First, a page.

hi Scott, please take a moment and watch the short video on how Troy Polamalu of the Pittsburgh Steelers works out. I’d like to hear your feedback on this approach…
“The best weightlifters were the worst athletes.” Marv Marinovich – NFL’s first strength and conditioning coach
ScottPosted at 21:49h, 22 May
Thanks for sharing, I love to see different ideas and perspectives.
You have to remember, there are many different qualities of strength (max strength, explosive strength, strength endurance, speed strength, strength speed, etc.)
What Polamalu and his coach are working on is ‘some’ explosive strength and strength endurance (to a degree) and he’s trying to tie in other things (movement, flexibility, proprioception, etc.)
From what I saw, he is training “light” and so the higher level explosive strength and a percentage of max strength aren’t there. I think the approach is somewhat limited. Personally, I would have him lifting “heavy weights” very strategically, in addition to this “low level” explosive strength training. I don’t think the approach covers all the bases, IMHO. Explosive kettlebell and barbell lifts would help, for sure!
The quote, “The best weightlifters in the world are the worst athletes” is taken WAY out of context. For example, is he referring to “weightlifters” (those who are skilled in Olympic weightlifting, which I would find hard to believe, just look at Dmitri Klokov, for example) or is he referring to those who engage is strength training, in general. The “typical” athlete who benches and squats and have probably never been shown proper technique and don’t necessarily train for explosive strength, movement, and mobility? So, who is he referring to? It sounds like the athlete who trains exclusively for max strength and “general” S & C.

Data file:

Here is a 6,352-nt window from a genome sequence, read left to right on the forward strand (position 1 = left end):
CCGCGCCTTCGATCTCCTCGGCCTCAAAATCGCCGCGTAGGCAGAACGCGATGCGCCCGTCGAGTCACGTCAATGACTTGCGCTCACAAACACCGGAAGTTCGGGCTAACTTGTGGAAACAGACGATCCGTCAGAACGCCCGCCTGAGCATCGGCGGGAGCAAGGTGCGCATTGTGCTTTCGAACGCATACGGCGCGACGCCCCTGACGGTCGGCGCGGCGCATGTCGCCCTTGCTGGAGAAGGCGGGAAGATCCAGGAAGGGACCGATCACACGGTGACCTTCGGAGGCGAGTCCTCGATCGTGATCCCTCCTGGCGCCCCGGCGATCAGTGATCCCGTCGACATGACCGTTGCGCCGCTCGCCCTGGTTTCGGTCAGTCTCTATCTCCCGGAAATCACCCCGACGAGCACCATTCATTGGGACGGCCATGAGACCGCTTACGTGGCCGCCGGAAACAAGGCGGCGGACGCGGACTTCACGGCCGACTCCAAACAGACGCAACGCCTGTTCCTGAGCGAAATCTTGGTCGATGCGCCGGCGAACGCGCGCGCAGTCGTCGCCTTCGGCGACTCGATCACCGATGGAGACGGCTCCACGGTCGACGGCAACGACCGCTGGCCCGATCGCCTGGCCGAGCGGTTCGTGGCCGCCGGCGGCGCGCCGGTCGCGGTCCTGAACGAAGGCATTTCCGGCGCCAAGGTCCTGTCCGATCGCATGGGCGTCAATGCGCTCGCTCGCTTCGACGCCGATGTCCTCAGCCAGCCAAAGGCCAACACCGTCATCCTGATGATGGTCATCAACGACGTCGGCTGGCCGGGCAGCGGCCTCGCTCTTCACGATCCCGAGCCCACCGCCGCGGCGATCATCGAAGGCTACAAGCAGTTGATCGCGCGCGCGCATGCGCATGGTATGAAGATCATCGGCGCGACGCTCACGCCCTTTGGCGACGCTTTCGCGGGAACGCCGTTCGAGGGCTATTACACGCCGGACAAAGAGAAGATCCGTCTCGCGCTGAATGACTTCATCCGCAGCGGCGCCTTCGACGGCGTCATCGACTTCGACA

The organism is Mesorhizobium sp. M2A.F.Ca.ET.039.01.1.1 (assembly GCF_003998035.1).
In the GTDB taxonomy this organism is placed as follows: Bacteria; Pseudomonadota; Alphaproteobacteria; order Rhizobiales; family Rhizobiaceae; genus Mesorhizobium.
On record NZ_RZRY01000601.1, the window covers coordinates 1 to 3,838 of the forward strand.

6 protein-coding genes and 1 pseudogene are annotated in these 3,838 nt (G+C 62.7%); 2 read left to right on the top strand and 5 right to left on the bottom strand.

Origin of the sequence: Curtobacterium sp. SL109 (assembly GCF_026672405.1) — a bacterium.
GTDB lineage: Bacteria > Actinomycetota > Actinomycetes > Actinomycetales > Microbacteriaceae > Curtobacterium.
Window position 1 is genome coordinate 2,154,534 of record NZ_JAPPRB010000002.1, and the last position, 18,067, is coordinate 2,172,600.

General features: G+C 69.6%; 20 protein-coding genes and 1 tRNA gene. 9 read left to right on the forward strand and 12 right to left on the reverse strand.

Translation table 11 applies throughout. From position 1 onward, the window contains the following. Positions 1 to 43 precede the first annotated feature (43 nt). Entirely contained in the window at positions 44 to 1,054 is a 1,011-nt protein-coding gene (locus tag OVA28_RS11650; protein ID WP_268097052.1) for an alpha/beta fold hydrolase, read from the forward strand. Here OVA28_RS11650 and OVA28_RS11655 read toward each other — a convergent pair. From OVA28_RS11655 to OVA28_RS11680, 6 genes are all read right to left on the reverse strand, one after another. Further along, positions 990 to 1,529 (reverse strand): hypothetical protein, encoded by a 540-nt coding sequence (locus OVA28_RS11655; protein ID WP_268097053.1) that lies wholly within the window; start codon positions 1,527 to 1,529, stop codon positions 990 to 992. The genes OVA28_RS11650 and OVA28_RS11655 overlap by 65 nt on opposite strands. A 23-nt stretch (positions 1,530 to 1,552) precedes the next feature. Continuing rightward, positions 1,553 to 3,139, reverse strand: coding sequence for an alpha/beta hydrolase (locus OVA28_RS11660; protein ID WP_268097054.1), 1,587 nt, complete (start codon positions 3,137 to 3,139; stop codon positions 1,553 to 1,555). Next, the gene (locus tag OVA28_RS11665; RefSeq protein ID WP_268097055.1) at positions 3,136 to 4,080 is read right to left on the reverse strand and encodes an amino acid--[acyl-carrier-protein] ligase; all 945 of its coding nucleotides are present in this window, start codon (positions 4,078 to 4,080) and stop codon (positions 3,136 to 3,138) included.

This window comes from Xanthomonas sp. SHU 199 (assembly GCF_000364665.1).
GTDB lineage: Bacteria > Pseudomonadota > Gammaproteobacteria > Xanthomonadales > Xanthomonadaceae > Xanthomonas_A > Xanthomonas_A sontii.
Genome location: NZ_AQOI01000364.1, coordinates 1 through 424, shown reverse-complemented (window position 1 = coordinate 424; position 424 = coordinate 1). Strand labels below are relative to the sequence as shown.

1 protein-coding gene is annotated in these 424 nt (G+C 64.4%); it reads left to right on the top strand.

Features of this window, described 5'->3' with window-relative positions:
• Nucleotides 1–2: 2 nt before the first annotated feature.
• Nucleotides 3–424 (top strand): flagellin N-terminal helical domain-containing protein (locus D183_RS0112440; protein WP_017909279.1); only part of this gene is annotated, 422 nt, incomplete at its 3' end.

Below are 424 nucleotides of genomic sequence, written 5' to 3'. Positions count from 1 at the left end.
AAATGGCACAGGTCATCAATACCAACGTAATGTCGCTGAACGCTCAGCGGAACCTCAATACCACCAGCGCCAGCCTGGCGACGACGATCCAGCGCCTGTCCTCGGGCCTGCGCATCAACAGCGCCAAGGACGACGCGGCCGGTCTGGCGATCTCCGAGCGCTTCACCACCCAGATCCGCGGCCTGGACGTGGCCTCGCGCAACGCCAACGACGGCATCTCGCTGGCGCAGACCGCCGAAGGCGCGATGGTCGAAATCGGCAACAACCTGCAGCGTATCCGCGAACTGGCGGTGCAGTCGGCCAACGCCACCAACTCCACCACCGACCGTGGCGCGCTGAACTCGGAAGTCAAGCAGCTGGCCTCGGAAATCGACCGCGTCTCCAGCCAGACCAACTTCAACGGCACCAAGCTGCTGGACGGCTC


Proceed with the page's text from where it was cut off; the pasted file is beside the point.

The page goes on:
You can train for all the qualities that Troy wants and needs as a pro football player by training with heavier weights (certainly heavier than 20 pounds!!!) and get the same or better results. The key is doing the right techniques, training principles, modalities, etc.
And, training “heavier” doesn’t necessarily getting “bigger and slower.” This is inaccurate. Strength training protocols and hypertrophy building protocols are VERY different. So, his point about “bigger is better, it’s slower” is not really appropriate because you can train for max strength and not necessarily get “bigger.” All depends on the training variables and programming.
There are different types of muscle tissue, as well. I written about “functional hypertrophy” vs “sarcoplasmic hypertrophy.” Really a lot I could continue to write, but I think the approach is limited.
That’s basically my take on it. Thanks for sharing and I love to “think”and analyze this stuff.